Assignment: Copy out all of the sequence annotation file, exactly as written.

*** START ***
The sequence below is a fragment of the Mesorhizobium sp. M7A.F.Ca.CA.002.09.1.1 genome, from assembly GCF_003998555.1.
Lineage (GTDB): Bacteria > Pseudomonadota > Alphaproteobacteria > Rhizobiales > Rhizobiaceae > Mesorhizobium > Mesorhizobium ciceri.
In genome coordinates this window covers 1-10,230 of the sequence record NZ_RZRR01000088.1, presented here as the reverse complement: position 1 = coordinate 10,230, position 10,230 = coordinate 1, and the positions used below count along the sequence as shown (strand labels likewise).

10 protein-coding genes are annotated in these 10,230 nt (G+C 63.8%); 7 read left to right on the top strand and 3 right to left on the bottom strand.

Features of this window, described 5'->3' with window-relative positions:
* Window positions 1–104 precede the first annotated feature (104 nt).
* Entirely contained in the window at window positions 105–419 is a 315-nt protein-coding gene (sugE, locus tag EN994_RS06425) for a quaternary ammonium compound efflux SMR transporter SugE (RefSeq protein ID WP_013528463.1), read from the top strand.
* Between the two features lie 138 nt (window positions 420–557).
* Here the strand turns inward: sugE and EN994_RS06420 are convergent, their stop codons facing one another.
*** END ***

The sequence below is a fragment of the Mesorhizobium sp. M7A.F.Ca.CA.002.09.1.1 genome, from assembly GCF_003998555.1.
Lineage (GTDB): Bacteria > Pseudomonadota > Alphaproteobacteria > Rhizobiales > Rhizobiaceae > Mesorhizobium > Mesorhizobium ciceri.
In genome coordinates this window covers 1-10,230 of the sequence record NZ_RZRR01000088.1, presented here as the reverse complement: position 1 = coordinate 10,230, position 10,230 = coordinate 1, and the positions used below count along the sequence as shown (strand labels likewise).

10 protein-coding genes are annotated in these 10,230 nt (G+C 63.8%); 7 read left to right on the top strand and 3 right to left on the bottom strand.

Features of this window, described 5'->3' with window-relative positions:
* Window positions 1–104 precede the first annotated feature (104 nt).
* Entirely contained in the window at window positions 105–419 is a 315-nt protein-coding gene (sugE, locus tag EN994_RS06425) for a quaternary ammonium compound efflux SMR transporter SugE (RefSeq protein ID WP_013528463.1), read from the top strand.
* Between the two features lie 138 nt (window positions 420–557).
* Here the strand turns inward: sugE and EN994_RS06420 are convergent, their stop codons facing one another.